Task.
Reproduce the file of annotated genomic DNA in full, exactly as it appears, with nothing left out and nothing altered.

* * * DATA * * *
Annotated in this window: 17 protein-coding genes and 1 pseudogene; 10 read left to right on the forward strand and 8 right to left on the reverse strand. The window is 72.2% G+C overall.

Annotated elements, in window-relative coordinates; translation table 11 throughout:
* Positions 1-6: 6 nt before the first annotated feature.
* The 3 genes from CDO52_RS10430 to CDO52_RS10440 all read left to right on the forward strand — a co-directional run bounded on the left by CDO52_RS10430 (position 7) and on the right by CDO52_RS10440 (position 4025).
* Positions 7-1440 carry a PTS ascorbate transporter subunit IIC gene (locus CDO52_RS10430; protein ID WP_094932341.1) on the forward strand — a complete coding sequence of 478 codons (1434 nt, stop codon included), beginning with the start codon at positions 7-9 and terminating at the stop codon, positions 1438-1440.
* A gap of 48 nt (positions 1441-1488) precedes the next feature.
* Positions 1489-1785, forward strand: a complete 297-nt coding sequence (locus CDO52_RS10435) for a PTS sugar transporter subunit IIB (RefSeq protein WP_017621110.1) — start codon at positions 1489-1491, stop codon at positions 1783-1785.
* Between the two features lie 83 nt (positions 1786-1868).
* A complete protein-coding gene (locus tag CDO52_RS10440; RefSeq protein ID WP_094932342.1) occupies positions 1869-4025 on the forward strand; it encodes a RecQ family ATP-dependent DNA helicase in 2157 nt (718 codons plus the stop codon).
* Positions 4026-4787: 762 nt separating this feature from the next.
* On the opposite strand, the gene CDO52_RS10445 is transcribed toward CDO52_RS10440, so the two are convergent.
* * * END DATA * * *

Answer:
Annotated in this window: 17 protein-coding genes and 1 pseudogene; 10 read left to right on the forward strand and 8 right to left on the reverse strand. The window is 72.2% G+C overall.

Annotated elements, in window-relative coordinates; translation table 11 throughout:
* Positions 1-6: 6 nt before the first annotated feature.
* The 3 genes from CDO52_RS10430 to CDO52_RS10440 all read left to right on the forward strand — a co-directional run bounded on the left by CDO52_RS10430 (position 7) and on the right by CDO52_RS10440 (position 4025).
* Positions 7-1440 carry a PTS ascorbate transporter subunit IIC gene (locus CDO52_RS10430; protein ID WP_094932341.1) on the forward strand — a complete coding sequence of 478 codons (1434 nt, stop codon included), beginning with the start codon at positions 7-9 and terminating at the stop codon, positions 1438-1440.
* A gap of 48 nt (positions 1441-1488) precedes the next feature.
* Positions 1489-1785, forward strand: a complete 297-nt coding sequence (locus CDO52_RS10435) for a PTS sugar transporter subunit IIB (RefSeq protein WP_017621110.1) — start codon at positions 1489-1491, stop codon at positions 1783-1785.
* Between the two features lie 83 nt (positions 1786-1868).
* A complete protein-coding gene (locus tag CDO52_RS10440; RefSeq protein ID WP_094932342.1) occupies positions 1869-4025 on the forward strand; it encodes a RecQ family ATP-dependent DNA helicase in 2157 nt (718 codons plus the stop codon).
* Positions 4026-4787: 762 nt separating this feature from the next.
* On the opposite strand, the gene CDO52_RS10445 is transcribed toward CDO52_RS10440, so the two are convergent.